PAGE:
We might add that Bolton was not a national security adviser in the manner of Henry Kissinger who was the architect of a philosophical framework for presenting foreign policy choices to heads of state from Richard Nixon to Gerald Ford.
Regardless of the books and memoirs on Trump and the high calibre accusations levelled against him, there is no denying that he has penned US history ever since he announced his intent to run for president in 2015, and his is a story unlike any that of his predecessors from George Washington to Barack Obama.
He came from outside the Republican Party establishment in which candidates build up records through various posts and elected positions. He was a real estate tycoon and outside of that business and some television work, he had no political experience and he had scant knowledge of the US political system and political culture in general.
He certainly founded a political school of his own. Its chief tenet is to capitalise on the resentments of the white American majority who felt harmed by globalisation or who were fed up with the east coast “establishment” and its Pacific counterpart on the western seaboard, in California and Silicon Valley. He is also a master in manipulating white American complexes towards religious and ethnic minorities and their pent up anger towards the US’s traditional allies, be they in Europe, the Middle East of East Asia, because they never “did anything for America” and received the benefits of US protection “without paying a cent in return”.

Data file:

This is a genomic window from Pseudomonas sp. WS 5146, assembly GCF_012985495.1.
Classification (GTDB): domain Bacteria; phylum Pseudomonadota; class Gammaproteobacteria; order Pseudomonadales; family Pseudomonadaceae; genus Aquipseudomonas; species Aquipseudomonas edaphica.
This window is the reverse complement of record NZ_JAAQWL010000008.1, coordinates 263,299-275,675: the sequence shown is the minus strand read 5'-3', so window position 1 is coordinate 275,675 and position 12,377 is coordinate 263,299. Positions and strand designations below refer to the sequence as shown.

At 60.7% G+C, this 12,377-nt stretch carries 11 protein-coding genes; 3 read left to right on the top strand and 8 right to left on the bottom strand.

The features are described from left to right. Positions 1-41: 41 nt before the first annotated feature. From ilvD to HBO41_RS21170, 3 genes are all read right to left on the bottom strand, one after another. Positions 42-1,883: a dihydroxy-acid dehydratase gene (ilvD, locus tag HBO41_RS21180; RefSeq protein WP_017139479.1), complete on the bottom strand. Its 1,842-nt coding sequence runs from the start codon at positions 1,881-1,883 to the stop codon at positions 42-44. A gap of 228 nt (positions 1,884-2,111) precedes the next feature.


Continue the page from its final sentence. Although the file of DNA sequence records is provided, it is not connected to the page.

Many more details will go into the Donald Trump chapter in US history. On the whole, they will testify to the part a president played in undermining many facets of American power, from the US establishment to the universal principles it once championed.
No US institution, from Congress and the security agencies to the electoral process and the digital community has been spared his attacks and attempts to destroy their reputation. More dangerous yet is his strategy of instigating the sharpest ever polarisation in US history with the primary aim of mobilising his unswervingly loyal electoral base. George Bush Sr, the last president who served a single term, had never attempt to use such tactics in order to get a better stab at a second term. In all events, neither Bush Sr or Bush Jr were spared Trump’s sarcasm on numerous occasions.
The only remaining card that Trump held, in his hope to pen his name beneath the heading called “Making America great again”, was economic recovery. But even that had begun to slip from his grip by the end of last year and the economic repercussions of the coronavirus pandemic finished it off. “The Real Economic Catastrophe Hasn’t Hit Yet. Just Wait For August,” predicts the headline of Tom Gara’s 10 June column on Buzzfeed. Gara continues: “The US economy right now is like a jumbo jet that’s in a steady glide after both its engines flamed out. In about six weeks, it will likely crash into the side of a mountain.”
At this stage in its existence, the history of the US will be closely linked with the history of a single individual: its president.
*The writer is chairman of the board, CEO and director of the Regional Centre for Strategic Studies.
*A version of this article appears in print in the 2 July, 2020 edition of Al-Ahram Weekly